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in the face of distress

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(Based on actual events.) We were having tea. My friend sat quietly, eyes looking past mine, not her usual way. “What’s up?” I asked. Oh, nothing. Wait. Sit. Listen. Don’t crowd her.

My parents are divorcing. Everything’s chaotic at home. I’m getting the brunt of their anger. I wish I could ….. “Could what?” Protect them from each other, maybe?

“What about you, how are you coping?” I’ve seen this coming for a long time, we all have. “How are you coping?” I ask again. When one of them speaks to me in anger, I know it’s not at me personally … but still, I feel hurt.

We sat in silence for a little while, until she spoke again, this time looking straight at me: I’m learning to see that it’s not my fault. And I’m careful not to be lured into their dance. One of  them is looking to fight, to argue, to … avoid dealing with what’s going on, I guess.

“You’re taking care of yourself, huh? It may seem selfish to focus on your own well-being with all that suffering going on around you. To practice compassion — to support your parents and your brothers during this time of high stress — requires that you take care of our own heart, first and always. There’s a temptation — at least it is for me — to want to step in, give advice (grin!), make chaos go away.”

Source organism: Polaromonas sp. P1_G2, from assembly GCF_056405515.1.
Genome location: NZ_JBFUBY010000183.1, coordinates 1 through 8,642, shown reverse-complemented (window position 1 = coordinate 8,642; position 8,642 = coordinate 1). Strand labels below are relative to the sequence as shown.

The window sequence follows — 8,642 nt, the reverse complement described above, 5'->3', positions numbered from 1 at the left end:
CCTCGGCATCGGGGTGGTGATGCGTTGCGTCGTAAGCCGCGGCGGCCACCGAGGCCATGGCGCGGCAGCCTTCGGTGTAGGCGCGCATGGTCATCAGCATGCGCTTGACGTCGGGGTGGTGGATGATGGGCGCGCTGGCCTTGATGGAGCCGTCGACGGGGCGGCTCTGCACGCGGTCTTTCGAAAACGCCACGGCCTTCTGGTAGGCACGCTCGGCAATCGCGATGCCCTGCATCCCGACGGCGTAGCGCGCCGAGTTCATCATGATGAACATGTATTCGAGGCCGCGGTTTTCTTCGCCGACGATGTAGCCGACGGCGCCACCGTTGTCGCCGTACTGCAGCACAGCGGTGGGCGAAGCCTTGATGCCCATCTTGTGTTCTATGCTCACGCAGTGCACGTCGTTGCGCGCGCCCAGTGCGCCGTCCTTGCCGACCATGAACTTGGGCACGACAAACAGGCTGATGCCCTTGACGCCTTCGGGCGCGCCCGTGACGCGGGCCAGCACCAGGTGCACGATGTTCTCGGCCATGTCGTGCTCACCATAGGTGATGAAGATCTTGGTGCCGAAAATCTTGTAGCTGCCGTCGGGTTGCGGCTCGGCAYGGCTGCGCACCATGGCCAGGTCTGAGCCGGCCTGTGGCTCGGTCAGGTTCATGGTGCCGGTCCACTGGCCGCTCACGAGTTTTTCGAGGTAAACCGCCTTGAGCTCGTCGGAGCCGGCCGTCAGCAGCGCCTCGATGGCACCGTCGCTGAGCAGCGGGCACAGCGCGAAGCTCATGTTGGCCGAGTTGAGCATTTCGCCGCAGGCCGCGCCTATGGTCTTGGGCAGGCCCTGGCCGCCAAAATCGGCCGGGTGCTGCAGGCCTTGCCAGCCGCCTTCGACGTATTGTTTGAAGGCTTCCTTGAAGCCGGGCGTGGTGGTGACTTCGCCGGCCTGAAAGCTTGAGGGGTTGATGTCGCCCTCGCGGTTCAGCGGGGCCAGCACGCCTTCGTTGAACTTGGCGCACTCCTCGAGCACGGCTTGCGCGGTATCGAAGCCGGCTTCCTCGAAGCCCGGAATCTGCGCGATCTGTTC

After she’d left, I turned to a book by Ezra Bayda which has helped me navigate some rough seas in the past. He writes:

Dense and intense emotional reactions can leave us feeling lost and overwhelmed. In these darkest moments, the [Zen] practice is to bring awareness to the center of the chest, breathing the painful emotions, via the inbreath, directly into the heartspace. It’s as if we were breathing the swirling physical sensation right into the heart. Then, on the outbreath, we simply exhale. We are not trying to do or change anything; we’re simply allowing our heart center to become a wider container of awareness within which to experience distress.

text: Bayda, E. (2003). being zen: bringing meditation to life. Boston: Shambhala, p. 92. image: “Two tea cups” by Benoit Philippe at


One response »

  1. “I truly appreciate your blog every time you post, Peter. Such is the human condition that I relate to almost each one with my own ‘story.’ I’ve just read today’s posting that included a quote by Ezra Bayda that was very helpful….”


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